NOTE: One interesting fact about erythropoitin is that it is also called EPO, a name that may be more familiar to some of you. Yes, that should bring the name Lance Armstrong to mind. Lance Armstrong confessed to using EPO as a performance enhancing drug strictly for the purpose of raising his red blood cell counts for racing purposes. Basically, he was doing a different and very dangerous kind of steroid. Giving EPO to these racers leaves them vulnerable to dieing in their sleep from the "sludging" of the blood that occurs. It does turn them into superhumans however.
To further muddy the waters, there was also a study that showed that testosterone levels were actually increased with megadoses (438 mg/day) of Vitamin E.  However, this study had no control. Plus,. I would urge caution at megadosing alpha-tocopherol, because yet another study showed a decrease in thyroid hormones with megadosing.  One study even showed a slight risk in lung cancer for those taking Vitamin E.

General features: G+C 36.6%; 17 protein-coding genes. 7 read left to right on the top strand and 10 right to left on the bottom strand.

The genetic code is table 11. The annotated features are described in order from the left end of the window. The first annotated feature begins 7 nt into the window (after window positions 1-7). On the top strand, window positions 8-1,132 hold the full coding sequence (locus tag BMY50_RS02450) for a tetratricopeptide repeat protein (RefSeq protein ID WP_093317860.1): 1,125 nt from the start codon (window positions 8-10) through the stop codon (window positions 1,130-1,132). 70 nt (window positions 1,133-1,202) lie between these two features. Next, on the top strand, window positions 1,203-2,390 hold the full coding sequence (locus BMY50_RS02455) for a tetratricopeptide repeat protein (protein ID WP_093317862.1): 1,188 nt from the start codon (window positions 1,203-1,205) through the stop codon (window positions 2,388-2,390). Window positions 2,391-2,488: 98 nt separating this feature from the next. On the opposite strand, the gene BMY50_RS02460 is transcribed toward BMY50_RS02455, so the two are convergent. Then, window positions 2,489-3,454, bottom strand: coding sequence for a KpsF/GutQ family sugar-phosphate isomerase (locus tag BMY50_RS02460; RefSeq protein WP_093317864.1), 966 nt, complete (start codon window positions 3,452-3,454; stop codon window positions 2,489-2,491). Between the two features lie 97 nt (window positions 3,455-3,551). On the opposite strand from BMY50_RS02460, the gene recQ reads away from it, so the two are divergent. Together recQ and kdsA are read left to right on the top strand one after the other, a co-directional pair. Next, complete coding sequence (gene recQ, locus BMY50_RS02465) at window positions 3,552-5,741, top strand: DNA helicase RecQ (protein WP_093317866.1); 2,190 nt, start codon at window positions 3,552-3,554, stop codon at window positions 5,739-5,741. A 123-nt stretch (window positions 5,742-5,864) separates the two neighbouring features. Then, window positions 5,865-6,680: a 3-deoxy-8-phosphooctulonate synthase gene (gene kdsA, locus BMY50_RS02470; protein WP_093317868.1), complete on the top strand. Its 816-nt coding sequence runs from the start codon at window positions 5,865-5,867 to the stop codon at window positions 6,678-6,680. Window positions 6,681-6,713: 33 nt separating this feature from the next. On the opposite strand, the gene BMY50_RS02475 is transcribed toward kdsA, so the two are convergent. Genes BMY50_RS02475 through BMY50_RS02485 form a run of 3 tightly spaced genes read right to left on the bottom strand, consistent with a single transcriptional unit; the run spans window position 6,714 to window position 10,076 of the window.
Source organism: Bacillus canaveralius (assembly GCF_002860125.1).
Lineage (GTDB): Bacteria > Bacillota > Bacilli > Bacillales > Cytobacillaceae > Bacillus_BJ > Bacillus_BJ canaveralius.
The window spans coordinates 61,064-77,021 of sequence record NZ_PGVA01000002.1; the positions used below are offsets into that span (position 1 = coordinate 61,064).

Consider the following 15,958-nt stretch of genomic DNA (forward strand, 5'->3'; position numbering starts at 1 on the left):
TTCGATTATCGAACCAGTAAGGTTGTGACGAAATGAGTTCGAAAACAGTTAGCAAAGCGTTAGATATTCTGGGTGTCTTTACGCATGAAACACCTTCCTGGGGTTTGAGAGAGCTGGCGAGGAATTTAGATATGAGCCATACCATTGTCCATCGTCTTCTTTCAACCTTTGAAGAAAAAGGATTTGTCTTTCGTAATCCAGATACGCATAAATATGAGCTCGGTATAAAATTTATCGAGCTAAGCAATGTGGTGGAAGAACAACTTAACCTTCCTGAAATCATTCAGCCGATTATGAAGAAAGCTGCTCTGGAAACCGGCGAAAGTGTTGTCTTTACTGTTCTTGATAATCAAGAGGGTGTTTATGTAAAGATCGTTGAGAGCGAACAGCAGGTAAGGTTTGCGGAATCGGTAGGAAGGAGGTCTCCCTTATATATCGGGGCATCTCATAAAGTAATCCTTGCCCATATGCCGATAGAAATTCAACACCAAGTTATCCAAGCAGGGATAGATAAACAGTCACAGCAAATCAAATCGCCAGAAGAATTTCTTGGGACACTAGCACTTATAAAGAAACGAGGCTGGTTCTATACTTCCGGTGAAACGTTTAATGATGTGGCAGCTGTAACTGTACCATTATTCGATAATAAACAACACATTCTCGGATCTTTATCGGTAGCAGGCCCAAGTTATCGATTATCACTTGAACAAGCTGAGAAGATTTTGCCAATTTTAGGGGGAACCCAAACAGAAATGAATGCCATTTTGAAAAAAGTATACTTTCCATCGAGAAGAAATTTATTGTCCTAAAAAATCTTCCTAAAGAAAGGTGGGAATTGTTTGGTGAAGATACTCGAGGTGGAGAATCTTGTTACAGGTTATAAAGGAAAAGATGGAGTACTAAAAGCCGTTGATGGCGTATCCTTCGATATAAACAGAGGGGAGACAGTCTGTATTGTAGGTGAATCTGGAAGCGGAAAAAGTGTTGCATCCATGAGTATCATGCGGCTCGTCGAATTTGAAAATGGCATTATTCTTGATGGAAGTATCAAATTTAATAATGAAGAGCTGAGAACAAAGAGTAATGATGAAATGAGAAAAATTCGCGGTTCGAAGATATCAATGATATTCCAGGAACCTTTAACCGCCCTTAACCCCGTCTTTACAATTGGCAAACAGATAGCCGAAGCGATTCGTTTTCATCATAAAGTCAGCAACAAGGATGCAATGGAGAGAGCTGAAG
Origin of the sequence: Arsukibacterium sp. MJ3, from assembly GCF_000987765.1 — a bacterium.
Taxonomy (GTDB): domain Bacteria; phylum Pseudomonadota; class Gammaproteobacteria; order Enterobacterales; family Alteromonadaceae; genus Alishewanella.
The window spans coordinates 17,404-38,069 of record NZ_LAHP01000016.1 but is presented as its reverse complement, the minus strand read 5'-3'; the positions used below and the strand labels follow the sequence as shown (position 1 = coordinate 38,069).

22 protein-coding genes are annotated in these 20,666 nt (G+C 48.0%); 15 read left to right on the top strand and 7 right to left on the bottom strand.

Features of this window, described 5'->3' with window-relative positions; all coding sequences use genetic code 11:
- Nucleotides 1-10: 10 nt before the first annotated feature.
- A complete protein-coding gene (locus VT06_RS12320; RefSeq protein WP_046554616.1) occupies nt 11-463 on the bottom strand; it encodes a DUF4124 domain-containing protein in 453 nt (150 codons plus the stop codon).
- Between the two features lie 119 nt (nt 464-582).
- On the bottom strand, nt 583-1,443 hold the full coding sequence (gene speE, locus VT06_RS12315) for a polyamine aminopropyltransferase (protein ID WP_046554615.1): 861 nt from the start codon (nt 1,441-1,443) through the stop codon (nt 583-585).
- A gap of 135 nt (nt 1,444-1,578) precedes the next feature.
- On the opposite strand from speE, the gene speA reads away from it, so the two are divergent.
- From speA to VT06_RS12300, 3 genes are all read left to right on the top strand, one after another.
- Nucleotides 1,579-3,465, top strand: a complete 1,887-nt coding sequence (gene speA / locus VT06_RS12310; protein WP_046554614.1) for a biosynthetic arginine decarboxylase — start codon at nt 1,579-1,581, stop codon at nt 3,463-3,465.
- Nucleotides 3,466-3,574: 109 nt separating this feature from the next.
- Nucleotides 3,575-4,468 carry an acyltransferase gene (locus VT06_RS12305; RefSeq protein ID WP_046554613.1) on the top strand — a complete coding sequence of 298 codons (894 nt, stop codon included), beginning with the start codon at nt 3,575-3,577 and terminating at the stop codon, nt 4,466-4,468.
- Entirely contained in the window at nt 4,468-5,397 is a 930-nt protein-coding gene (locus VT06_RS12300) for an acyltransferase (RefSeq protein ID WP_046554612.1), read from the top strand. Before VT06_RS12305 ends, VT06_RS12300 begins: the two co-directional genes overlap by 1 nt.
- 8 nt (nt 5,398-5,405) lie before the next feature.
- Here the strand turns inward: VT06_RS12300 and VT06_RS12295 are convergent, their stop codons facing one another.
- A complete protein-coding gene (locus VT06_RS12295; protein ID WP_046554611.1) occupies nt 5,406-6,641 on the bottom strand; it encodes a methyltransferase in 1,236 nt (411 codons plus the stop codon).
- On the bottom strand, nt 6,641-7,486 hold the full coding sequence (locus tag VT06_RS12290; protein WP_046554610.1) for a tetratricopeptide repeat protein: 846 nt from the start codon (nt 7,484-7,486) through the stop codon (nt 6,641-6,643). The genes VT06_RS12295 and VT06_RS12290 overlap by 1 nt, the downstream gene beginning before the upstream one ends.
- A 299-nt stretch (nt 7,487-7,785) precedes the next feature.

Testosterone is a hormone produced in the male testes. During a boy's pubescent years (ages 9 to 14), there is an increase in production that leads to male secondary sexual characteristics such as a deeper voice, more muscle mass, facial hair growth and enlargement of the Adam's apple (among others). Some teenage boys experience these puberty changes at later ages than others. The timing of puberty is often genetically determined (through heredity), but other factors can play a role in delaying it, such as poor nutrition, physical trauma and certain diseases. Stimulating testosterone production naturally is possible in teen boys, although in rare cases hormone therapy may be needed to trigger and complete puberty.